The Toronto stock market could be in for more choppy action this week as the first-quarter earnings season winds down and investors consider what has made the TSX one of the top market performers in early 2014 and whether those reasons are still valid.
It is also a relatively light week for market-moving economic data.
The Toronto market had a negative week last week after three weeks of gains that pushed the TSX up about 8.4 per cent year to date and within about 300 points of its all-time high from the summer of 2008.
But cracks started to appear last week and the TSX fell 1.57 per cent, still leaving it up 6.7 per cent year to date while the Dow industrials had gained just 0.43 per cent.
It is also a gain that many analysts thought the TSX would register for the whole year.
Bob Gorman, chief portfolio strategist at TD Waterhouse, didn’t think the decline last week had much to do with the recent slew of earnings reports, pronouncing them by and large “pretty solid”.
Rather, it is that some of the sectors that sustained the biggest declines last year have staged impressive comebacks for good reasons and it’s hard to see what can drive those components higher.
For example, the TSX Global Gold sector is the biggest percentage gainer this year, up about 14.5 per cent and Gorman believes the sector is vulnerable right now.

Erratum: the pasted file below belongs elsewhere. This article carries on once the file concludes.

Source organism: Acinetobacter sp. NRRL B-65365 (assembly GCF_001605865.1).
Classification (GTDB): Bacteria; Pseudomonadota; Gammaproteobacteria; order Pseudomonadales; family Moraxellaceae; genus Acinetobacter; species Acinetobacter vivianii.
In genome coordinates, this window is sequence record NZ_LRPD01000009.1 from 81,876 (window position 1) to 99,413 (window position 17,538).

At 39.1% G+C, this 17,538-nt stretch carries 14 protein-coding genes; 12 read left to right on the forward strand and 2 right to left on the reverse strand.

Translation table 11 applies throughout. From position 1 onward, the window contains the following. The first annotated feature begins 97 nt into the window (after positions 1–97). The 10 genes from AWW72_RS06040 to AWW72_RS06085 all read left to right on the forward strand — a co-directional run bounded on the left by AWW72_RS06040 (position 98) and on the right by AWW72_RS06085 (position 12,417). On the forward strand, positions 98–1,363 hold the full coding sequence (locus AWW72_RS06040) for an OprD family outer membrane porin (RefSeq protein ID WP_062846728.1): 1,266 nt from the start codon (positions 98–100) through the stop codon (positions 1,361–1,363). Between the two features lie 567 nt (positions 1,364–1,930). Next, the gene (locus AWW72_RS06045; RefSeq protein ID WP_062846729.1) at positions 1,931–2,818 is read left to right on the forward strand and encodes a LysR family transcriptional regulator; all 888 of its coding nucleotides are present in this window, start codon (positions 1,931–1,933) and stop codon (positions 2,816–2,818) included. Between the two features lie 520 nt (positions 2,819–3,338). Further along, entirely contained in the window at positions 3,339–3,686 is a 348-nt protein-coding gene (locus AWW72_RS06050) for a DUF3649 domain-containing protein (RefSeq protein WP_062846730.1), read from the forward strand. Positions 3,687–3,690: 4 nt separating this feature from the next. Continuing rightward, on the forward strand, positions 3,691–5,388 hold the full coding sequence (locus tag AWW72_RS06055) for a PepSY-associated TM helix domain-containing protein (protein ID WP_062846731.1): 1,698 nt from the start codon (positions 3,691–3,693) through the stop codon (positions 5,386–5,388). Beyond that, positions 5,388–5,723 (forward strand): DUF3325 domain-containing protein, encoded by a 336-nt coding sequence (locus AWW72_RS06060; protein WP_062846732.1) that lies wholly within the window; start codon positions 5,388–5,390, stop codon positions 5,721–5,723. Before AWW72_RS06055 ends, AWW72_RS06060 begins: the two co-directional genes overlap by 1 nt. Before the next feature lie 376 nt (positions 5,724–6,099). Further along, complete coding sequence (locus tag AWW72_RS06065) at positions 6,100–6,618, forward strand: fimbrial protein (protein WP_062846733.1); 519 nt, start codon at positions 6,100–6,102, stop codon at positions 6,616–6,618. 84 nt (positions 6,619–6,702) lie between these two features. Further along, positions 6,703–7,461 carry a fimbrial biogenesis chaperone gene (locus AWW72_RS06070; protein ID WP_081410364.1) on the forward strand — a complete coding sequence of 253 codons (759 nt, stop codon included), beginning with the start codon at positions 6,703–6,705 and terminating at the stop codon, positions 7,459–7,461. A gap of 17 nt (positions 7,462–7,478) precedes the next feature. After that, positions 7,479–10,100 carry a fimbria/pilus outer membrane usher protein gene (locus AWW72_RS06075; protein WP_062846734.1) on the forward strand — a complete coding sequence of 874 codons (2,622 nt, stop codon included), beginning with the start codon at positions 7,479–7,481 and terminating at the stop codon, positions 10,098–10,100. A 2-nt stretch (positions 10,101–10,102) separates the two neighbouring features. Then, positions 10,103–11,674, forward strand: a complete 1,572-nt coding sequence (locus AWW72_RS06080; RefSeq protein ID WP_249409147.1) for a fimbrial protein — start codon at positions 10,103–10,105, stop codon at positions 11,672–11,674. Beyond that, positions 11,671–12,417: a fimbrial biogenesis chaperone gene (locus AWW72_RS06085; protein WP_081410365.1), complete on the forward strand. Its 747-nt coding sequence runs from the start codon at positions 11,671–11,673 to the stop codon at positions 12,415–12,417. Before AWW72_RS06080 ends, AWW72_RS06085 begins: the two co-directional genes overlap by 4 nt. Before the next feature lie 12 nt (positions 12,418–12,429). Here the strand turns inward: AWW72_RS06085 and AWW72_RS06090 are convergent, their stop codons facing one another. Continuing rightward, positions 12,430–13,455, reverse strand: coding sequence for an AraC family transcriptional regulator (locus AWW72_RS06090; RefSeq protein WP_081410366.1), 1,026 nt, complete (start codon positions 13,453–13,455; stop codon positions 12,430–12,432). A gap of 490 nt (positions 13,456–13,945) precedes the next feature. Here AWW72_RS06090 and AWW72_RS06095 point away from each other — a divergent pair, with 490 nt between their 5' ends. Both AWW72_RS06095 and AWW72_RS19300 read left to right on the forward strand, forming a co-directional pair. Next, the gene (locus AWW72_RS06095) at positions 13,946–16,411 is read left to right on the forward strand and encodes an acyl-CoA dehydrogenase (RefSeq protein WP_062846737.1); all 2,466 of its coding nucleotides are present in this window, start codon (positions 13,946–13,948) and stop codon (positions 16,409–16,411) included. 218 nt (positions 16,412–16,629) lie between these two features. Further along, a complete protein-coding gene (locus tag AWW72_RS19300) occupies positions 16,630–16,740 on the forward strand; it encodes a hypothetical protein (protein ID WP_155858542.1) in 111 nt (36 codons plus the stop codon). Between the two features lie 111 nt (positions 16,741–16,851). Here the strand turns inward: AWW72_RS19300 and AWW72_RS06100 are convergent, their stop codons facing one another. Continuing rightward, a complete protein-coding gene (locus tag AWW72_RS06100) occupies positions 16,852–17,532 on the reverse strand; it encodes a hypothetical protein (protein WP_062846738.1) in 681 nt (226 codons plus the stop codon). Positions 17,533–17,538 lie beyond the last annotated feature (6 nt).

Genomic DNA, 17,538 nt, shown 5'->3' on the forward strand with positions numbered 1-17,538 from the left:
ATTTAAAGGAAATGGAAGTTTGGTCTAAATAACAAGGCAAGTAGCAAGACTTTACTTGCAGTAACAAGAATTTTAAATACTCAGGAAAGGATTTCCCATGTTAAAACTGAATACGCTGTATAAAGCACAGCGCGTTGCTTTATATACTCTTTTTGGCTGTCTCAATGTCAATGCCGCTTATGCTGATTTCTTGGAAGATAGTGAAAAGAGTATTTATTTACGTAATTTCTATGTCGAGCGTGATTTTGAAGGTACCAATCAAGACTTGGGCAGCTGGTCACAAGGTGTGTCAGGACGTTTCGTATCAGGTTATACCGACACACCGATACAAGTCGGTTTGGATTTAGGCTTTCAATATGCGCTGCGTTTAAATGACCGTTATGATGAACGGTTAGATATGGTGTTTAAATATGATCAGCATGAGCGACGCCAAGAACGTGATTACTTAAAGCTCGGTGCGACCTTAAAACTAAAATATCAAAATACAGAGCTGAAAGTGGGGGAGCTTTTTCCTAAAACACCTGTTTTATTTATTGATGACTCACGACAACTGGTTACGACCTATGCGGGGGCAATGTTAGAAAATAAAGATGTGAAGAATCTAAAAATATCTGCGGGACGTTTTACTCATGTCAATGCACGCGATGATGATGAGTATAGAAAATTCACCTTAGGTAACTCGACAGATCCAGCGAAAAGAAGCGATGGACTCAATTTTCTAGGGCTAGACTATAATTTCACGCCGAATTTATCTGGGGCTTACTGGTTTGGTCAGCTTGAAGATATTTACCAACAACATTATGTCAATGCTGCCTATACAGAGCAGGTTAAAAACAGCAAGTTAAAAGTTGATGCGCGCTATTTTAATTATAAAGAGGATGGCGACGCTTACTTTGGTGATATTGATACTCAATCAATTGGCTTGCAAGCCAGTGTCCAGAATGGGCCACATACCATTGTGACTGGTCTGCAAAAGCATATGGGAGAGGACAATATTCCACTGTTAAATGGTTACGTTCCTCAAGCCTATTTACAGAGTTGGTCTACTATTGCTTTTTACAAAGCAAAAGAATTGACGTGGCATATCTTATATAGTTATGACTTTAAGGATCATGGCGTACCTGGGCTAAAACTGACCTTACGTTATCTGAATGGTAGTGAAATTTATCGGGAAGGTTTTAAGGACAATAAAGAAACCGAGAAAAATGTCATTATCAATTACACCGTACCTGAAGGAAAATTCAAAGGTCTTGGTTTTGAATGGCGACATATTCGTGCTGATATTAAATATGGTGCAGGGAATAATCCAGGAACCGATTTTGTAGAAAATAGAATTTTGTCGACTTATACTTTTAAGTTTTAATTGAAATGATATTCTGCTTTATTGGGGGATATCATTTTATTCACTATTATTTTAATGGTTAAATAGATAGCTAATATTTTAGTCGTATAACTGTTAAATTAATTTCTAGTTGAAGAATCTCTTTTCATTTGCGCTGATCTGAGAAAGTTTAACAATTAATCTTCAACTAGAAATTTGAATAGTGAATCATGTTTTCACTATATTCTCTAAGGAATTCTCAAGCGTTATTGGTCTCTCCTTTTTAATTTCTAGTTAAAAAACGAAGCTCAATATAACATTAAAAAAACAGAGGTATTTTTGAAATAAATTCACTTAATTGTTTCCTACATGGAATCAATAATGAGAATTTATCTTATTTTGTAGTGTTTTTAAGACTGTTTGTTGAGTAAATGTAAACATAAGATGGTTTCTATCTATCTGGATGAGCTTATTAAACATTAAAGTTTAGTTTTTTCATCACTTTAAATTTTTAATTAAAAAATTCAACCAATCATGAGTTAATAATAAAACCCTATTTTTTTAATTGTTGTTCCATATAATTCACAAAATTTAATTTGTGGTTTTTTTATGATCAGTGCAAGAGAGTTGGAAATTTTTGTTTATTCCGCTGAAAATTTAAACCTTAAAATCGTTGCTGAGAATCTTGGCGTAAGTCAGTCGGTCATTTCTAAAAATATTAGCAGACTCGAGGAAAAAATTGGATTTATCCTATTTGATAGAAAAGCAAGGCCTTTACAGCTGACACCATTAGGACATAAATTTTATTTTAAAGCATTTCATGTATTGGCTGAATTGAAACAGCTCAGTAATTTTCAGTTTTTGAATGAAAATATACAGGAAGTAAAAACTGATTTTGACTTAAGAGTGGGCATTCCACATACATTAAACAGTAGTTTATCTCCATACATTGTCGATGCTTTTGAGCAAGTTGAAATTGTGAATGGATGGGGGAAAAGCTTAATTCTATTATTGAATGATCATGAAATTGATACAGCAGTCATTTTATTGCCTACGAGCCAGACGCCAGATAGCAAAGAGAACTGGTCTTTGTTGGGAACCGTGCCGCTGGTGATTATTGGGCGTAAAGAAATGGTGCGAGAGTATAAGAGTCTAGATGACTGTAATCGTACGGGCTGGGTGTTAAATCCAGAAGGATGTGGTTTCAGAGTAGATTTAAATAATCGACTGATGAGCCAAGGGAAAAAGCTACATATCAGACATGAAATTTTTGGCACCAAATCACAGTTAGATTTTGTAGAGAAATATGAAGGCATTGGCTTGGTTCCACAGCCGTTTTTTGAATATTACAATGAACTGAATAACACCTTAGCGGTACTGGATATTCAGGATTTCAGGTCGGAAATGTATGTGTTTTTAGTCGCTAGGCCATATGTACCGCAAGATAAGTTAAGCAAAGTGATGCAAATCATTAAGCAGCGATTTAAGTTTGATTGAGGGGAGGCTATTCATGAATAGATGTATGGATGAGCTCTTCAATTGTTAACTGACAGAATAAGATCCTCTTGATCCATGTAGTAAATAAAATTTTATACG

He noted that gold has done fairly well so far this year, in part because the U.S. dollar index has been off, reflecting a stronger euro that has benefited in part from capital flows out of Russia in response to its stance in the Ukraine crisis.
“But if, as seems probable, at some stage you do get the U.S. interest rates starting to creep up — they will likely move before European rates — that interest rate differential will probably start to move the U.S. dollar higher,” he said.
“Gold is denominated in U.S. dollars, the U.S. dollar goes up, gold typically comes under pressure so I would be a little skeptical about the golds hanging on to all of their early gains.”
Energy has been the other big winner and the sector is still up about 13 per cent so far this year.
Gorman noted that the price of heavy oil produced in the Alberta oilsands improved after a major BP refinery in Indiana came back online following refurbishment.
“This refinery took a lot of that heavy oil and, (when) they weren’t in a position to take it, you didn’t have the demand and the price went down,” he said.
“It is up again and, in fact, they have increased capacity now to take heavy oil so the supply demand balance is much better than it was. The price has gone back up so the discount, which at one point was 50 per cent . . . is now back to historical averages in the upper teens or so.”
Gorman said the sector will still likely benefit from solid earnings reports during the year, but with it already up about 13 per cent “a certain amount of this is baked in.”
He still sees the TSX ending 2014 with a gain in the high single digits.
“(But) I don’t think the numbers we generated year to date are going to be repeated,” he said.
“Maybe it does better than we forecast. Given the very strong early start it’s certainly possible, but it’s not our base case.”
On the economic calendar, investors will be looking to see the latest reading on existing home sales. Economists expect that sales were up two per cent year over year in April while prices gained six per cent.
And in the U.S., traders expect that April retail sales will show a 0.3 per cent rise after gaining 1.2 per cent in March.